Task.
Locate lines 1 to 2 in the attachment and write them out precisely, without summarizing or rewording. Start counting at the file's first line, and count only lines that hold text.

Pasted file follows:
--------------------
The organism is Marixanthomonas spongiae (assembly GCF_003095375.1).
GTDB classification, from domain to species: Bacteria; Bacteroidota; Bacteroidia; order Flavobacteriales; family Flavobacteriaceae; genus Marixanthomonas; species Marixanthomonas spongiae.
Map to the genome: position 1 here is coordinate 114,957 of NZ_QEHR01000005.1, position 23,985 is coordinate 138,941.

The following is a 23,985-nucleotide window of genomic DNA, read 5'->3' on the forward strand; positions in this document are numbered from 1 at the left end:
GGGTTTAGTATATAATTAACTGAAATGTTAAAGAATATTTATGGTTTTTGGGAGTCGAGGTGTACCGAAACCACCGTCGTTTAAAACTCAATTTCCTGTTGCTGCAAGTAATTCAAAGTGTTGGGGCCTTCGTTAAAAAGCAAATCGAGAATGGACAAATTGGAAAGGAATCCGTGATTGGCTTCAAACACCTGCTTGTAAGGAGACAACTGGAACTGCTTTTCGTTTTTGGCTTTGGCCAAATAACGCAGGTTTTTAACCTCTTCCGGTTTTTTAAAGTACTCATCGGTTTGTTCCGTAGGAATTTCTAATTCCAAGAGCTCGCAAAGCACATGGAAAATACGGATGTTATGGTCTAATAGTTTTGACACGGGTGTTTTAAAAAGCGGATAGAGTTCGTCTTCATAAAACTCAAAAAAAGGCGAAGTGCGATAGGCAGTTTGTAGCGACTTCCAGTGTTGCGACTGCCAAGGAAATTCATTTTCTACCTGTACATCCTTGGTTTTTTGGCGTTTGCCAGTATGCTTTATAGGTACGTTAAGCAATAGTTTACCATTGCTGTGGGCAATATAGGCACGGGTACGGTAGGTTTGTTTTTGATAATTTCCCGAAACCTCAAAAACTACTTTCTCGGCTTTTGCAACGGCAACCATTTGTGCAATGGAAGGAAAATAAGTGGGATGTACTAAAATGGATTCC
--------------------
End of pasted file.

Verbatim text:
The organism is Marixanthomonas spongiae (assembly GCF_003095375.1).
GTDB classification, from domain to species: Bacteria; Bacteroidota; Bacteroidia; order Flavobacteriales; family Flavobacteriaceae; genus Marixanthomonas; species Marixanthomonas spongiae.